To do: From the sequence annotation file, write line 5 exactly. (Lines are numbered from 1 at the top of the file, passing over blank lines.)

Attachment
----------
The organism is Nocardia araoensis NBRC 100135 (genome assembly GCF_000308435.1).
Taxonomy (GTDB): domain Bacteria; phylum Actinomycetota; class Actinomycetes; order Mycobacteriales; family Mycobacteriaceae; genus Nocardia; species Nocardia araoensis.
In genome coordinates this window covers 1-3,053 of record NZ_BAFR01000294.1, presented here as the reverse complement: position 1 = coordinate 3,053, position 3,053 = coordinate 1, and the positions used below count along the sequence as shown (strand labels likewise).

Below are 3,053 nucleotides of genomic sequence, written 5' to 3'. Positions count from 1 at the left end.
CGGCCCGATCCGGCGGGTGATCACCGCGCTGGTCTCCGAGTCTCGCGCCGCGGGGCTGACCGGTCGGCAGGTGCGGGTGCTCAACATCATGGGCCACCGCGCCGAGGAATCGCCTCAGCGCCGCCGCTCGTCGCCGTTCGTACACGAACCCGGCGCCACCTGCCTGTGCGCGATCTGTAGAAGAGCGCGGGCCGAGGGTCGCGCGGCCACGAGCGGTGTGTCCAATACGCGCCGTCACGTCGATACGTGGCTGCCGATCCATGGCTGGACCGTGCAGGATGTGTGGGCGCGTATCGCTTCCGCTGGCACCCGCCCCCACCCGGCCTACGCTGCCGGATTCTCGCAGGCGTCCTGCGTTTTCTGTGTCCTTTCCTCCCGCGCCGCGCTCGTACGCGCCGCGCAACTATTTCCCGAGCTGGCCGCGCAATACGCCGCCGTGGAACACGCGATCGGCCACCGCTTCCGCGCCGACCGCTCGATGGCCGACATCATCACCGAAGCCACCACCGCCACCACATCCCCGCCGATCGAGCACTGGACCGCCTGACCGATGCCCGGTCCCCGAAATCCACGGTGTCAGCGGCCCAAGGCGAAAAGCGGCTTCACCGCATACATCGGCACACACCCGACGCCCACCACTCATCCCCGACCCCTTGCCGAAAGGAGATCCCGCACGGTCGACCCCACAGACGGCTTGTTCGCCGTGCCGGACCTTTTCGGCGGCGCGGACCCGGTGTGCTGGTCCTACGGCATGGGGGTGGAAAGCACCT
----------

CGGCCCGATCCGGCGGGTGATCACCGCGCTGGTCTCCGAGTCTCGCGCCGCGGGGCTGACCGGTCGGCAGGTGCGGGTGCTCAACATCATGGGCCACCGCGCCGAGGAATCGCCTCAGCGCCGCCGCTCGTCGCCGTTCGTACACGAACCCGGCGCCACCTGCCTGTGCGCGATCTGTAGAAGAGCGCGGGCCGAGGGTCGCGCGGCCACGAGCGGTGTGTCCAATACGCGCCGTCACGTCGATACGTGGCTGCCGATCCATGGCTGGACCGTGCAGGATGTGTGGGCGCGTATCGCTTCCGCTGGCACCCGCCCCCACCCGGCCTACGCTGCCGGATTCTCGCAGGCGTCCTGCGTTTTCTGTGTCCTTTCCTCCCGCGCCGCGCTCGTACGCGCCGCGCAACTATTTCCCGAGCTGGCCGCGCAATACGCCGCCGTGGAACACGCGATCGGCCACCGCTTCCGCGCCGACCGCTCGATGGCCGACATCATCACCGAAGCCACCACCGCCACCACATCCCCGCCGATCGAGCACTGGACCGCCTGACCGATGCCCGGTCCCCGAAATCCACGGTGTCAGCGGCCCAAGGCGAAAAGCGGCTTCACCGCATACATCGGCACACACCCGACGCCCACCACTCATCCCCGACCCCTTGCCGAAAGGAGATCCCGCACGGTCGACCCCACAGACGGCTTGTTCGCCGTGCCGGACCTTTTCGGCGGCGCGGACCCGGTGTGCTGGTCCTACGGCATGGGGGTGGAAAGCACCT